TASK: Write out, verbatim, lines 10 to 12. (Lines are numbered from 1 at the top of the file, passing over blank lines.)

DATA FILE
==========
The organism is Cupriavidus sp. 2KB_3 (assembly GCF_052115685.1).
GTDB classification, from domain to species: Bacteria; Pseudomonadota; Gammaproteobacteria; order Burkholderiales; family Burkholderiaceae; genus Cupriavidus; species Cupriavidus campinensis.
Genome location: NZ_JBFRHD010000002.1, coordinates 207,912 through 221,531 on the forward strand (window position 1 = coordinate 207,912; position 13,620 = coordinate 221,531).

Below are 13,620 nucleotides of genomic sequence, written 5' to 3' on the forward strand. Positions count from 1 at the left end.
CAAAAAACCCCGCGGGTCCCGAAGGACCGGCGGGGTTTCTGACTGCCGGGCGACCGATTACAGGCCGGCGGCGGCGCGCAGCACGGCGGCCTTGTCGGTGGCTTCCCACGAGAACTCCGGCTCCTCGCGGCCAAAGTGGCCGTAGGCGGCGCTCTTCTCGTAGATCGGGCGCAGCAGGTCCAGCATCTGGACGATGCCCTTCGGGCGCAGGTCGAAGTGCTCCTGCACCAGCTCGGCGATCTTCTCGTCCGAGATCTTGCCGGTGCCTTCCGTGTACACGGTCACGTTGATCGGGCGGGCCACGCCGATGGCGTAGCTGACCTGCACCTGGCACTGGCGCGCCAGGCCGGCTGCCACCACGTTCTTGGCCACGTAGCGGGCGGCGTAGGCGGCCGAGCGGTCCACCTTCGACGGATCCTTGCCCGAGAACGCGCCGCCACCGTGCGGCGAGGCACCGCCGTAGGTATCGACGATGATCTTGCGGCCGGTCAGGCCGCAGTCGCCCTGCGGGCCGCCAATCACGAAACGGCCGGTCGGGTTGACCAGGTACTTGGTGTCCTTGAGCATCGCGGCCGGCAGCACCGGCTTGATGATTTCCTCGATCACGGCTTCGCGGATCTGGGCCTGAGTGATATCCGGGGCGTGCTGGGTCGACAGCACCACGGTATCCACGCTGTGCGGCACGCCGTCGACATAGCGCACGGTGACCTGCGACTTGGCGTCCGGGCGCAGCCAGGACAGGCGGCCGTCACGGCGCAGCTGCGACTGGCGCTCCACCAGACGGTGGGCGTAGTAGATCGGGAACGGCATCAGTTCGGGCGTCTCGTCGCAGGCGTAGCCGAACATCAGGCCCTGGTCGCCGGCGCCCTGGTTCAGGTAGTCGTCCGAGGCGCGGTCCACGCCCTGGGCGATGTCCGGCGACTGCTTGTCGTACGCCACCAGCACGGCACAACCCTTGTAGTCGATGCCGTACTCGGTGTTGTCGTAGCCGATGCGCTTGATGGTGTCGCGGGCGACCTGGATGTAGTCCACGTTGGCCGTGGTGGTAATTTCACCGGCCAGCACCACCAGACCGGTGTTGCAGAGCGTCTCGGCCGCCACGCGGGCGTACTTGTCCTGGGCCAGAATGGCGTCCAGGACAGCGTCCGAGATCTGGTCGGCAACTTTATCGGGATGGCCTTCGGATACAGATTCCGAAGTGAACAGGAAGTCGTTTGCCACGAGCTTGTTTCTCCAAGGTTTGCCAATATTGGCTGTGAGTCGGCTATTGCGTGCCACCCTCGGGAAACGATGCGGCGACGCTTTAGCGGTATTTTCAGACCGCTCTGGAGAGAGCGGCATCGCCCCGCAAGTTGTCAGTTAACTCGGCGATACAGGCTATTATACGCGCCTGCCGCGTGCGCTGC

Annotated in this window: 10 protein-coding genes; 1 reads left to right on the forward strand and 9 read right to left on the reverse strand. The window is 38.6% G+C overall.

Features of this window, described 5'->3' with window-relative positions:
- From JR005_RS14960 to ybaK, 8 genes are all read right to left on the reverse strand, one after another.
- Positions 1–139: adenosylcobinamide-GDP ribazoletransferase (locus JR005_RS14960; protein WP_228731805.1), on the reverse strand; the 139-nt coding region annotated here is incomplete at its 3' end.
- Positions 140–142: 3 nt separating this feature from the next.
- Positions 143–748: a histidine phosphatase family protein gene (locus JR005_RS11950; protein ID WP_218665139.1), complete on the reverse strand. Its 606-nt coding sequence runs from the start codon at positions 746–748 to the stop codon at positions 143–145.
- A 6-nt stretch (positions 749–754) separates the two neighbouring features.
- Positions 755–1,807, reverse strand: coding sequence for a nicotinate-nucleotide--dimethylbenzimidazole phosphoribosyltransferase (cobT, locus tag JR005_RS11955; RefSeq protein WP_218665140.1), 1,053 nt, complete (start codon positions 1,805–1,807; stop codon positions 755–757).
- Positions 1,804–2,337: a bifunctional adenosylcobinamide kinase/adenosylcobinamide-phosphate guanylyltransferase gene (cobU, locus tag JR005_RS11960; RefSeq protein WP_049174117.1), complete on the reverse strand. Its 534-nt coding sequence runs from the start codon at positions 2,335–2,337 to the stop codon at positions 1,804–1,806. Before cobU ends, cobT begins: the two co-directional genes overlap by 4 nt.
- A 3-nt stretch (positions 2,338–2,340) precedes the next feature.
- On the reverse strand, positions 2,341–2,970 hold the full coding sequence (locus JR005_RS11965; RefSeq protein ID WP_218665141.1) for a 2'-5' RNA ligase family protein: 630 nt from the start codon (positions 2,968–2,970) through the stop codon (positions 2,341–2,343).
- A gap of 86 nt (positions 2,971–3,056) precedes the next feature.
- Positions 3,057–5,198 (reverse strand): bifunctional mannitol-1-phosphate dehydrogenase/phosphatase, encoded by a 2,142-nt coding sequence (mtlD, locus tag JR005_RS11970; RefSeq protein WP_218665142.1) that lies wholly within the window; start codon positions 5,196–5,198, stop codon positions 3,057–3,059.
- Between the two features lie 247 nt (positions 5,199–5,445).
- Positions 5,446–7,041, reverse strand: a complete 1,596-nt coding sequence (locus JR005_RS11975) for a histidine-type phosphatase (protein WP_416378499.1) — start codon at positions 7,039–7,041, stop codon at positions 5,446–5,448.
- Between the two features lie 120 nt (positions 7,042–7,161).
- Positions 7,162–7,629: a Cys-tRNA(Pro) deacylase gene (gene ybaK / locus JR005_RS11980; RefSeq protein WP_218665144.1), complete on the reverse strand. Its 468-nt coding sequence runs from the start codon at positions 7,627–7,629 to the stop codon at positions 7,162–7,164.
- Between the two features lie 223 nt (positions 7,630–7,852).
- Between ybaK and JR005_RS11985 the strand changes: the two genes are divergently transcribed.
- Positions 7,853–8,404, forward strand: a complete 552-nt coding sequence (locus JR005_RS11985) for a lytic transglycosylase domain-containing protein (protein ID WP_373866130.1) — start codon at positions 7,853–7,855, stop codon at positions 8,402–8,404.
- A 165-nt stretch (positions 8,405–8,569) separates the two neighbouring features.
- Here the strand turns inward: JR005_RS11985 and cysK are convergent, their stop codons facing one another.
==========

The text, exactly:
- Positions 140–142: 3 nt separating this feature from the next.
- Positions 143–748: a histidine phosphatase family protein gene (locus JR005_RS11950; protein ID WP_218665139.1), complete on the reverse strand. Its 606-nt coding sequence runs from the start codon at positions 746–748 to the stop codon at positions 143–145.
- A 6-nt stretch (positions 749–754) separates the two neighbouring features.